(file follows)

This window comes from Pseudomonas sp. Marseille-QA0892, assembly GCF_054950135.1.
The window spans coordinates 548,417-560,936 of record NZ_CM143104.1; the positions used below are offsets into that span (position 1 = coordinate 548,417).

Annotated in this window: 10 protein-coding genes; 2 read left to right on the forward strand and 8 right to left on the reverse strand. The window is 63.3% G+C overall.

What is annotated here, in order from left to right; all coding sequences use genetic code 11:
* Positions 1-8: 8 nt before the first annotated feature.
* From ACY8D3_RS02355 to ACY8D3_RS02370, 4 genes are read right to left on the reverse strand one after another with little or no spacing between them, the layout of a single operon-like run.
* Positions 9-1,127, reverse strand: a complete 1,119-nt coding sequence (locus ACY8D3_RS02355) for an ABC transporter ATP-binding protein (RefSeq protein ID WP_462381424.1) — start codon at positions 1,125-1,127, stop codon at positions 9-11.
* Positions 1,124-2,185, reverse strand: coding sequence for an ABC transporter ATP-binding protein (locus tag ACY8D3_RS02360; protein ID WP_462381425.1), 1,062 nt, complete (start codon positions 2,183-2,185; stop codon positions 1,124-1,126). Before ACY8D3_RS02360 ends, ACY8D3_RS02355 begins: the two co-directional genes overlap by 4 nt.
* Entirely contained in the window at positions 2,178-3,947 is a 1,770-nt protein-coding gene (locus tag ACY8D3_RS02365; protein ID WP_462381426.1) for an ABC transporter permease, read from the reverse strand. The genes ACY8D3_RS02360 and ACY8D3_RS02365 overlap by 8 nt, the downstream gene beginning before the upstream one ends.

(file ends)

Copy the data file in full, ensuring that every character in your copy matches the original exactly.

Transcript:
This window comes from Pseudomonas sp. Marseille-QA0892, assembly GCF_054950135.1.
The window spans coordinates 548,417-560,936 of record NZ_CM143104.1; the positions used below are offsets into that span (position 1 = coordinate 548,417).

Annotated in this window: 10 protein-coding genes; 2 read left to right on the forward strand and 8 right to left on the reverse strand. The window is 63.3% G+C overall.

What is annotated here, in order from left to right; all coding sequences use genetic code 11:
* Positions 1-8: 8 nt before the first annotated feature.
* From ACY8D3_RS02355 to ACY8D3_RS02370, 4 genes are read right to left on the reverse strand one after another with little or no spacing between them, the layout of a single operon-like run.
* Positions 9-1,127, reverse strand: a complete 1,119-nt coding sequence (locus ACY8D3_RS02355) for an ABC transporter ATP-binding protein (RefSeq protein ID WP_462381424.1) — start codon at positions 1,125-1,127, stop codon at positions 9-11.
* Positions 1,124-2,185, reverse strand: coding sequence for an ABC transporter ATP-binding protein (locus tag ACY8D3_RS02360; protein ID WP_462381425.1), 1,062 nt, complete (start codon positions 2,183-2,185; stop codon positions 1,124-1,126). Before ACY8D3_RS02360 ends, ACY8D3_RS02355 begins: the two co-directional genes overlap by 4 nt.
* Entirely contained in the window at positions 2,178-3,947 is a 1,770-nt protein-coding gene (locus tag ACY8D3_RS02365; protein ID WP_462381426.1) for an ABC transporter permease, read from the reverse strand. The genes ACY8D3_RS02360 and ACY8D3_RS02365 overlap by 8 nt, the downstream gene beginning before the upstream one ends.